Isaiah 61:10 I will greatly rejoice in the LORD, My soul shall be joyful in my God; For he has clothed me with the garments of salvation, he has covered me with the robe of righteousness, As a bridegroom decks himself with ornaments, And as a bride adorns herself with her jewels.

Philippians 4:4 Rejoice in the Lord always. Again I will say, rejoice!

I certainly realize that these verses mean so much more when studied in their context. But even a simple reading of them helps us to know that God desires his children to have joy, and that God desires his children to have that joy in him. This is not some minor truth that you should relegate to the less important aspects of being a Christian. This is something of major importance. When God is not the object of our joy, we are living a distorted form of Christianity. We are certainly not exalting God. We are saying that he does not satisfy. You can be busy “serving” God and doing “church stuff” yet all the while looking for joy in all the wrong places. In fact, you may be serving with the mindset that you are earning rewards—things that will bring you happiness. It is so urgent for us to understand that God is the perfect object of one’s joy. This truly is the goal of the gospel—knowing and enjoying God forever!

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Christmas Meditation: The Real Jesus

As we celebrate Christmas this year, we must understand that we are not at liberty to create a Jesus Christ to our own liking. This is because there is a real Jesus Christ and He is not to be trifled with. The trivialization of God in our culture is significant. God’s glory is at the center of our universe. The God who has revealed Himself to us in creation and in His Scriptures is holy and awesome. He is the living and true God. There is nothing and no one to compare Him to. He is glorious and great. He is worthy to be worshipped. He is infinite and incomprehensible in His fullness. He exists in three persons: Father, Son, and Holy Spirit. He is to be known and worshipped for in Him alone can human beings find their satisfaction and joy and peace. We must not trivialize the second person of the Tri-une God—Jesus Christ. We are not at liberty to create a Jesus of our own liking!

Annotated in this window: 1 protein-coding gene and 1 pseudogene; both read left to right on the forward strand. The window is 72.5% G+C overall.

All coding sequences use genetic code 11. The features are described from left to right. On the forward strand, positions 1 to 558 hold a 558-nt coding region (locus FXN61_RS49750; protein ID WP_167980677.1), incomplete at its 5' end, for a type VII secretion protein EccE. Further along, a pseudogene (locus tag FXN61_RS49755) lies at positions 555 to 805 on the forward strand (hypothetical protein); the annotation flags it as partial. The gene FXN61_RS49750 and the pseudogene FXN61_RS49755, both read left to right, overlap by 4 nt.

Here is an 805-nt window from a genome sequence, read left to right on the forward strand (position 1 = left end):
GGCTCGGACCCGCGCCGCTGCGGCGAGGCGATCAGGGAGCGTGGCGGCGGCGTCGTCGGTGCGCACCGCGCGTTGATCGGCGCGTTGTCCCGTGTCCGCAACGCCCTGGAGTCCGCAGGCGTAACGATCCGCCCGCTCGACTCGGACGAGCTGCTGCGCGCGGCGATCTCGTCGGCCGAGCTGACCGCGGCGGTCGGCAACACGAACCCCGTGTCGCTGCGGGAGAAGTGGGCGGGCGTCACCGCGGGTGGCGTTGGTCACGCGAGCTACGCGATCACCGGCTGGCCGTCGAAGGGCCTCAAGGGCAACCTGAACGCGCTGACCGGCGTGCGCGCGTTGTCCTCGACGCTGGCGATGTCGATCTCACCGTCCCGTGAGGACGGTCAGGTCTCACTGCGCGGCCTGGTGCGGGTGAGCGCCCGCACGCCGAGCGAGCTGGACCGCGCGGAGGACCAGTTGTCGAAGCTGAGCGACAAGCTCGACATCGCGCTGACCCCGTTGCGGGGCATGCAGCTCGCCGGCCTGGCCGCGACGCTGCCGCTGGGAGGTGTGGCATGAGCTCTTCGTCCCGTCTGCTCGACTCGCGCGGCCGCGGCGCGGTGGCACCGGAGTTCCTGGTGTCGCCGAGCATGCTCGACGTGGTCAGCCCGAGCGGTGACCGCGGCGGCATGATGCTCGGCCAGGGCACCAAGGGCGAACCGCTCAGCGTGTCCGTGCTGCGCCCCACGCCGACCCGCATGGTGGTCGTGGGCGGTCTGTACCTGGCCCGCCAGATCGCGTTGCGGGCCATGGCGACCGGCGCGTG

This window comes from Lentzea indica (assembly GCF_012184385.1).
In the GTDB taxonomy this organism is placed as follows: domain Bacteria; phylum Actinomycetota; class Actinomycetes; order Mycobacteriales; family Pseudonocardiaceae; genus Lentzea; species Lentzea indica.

Yet many do. There is the “sentimental” Jesus who comes to make us feel warm and happy inside, particularly about ourselves. He comes to make wishes come true—the Jesus not unlike some of the magic people we might find in Disneyworld; the Jesus who brings the kind of sentimentalism we might find on a nice Hallmark card. But the real Jesus comes to bring us truth—some of which is not pleasant for human ears. The real Jesus teaches that human beings are fallen and have sinful hearts. In Mark’s gospel, the real Jesus says: “For from within, out of the heart of man, come evil thoughts, sexual immorality, theft, murder, adultery, coveting, wickedness, deceit, sensuality, envy, slander, pride, foolishness. All these evil things come from within, and they defile a person.” The “sentimental” Jesus doesn’t speak like this but the real Jesus does.

Then there is the “this is your best life now” Jesus who comes to make you successful—comes to give you health and wealth and prosperity if you will let Him be your life coach. This Jesus helps you get that job promotion and helps you make that smart investment and helps you win friends and influence people. This Jesus fits right in with the American Dream. But the real Jesus says to His followers that they are to live for His coming Kingdom. Of this life, He says to His followers in the gospel of John: “If the world hates you, know that it has hated me before it hated you. If you were of the world, the world would love you as its own; but because you are not of the world, but I chose you out of the world, therefore the world hates you.” And in another place in John’s gospel: “I have said these things to you, that in me you may have peace. In the world you will have tribulation. But take heart; I have overcome the world.” The “this is you best life now” Jesus doesn’t speak like this but the real Jesus does.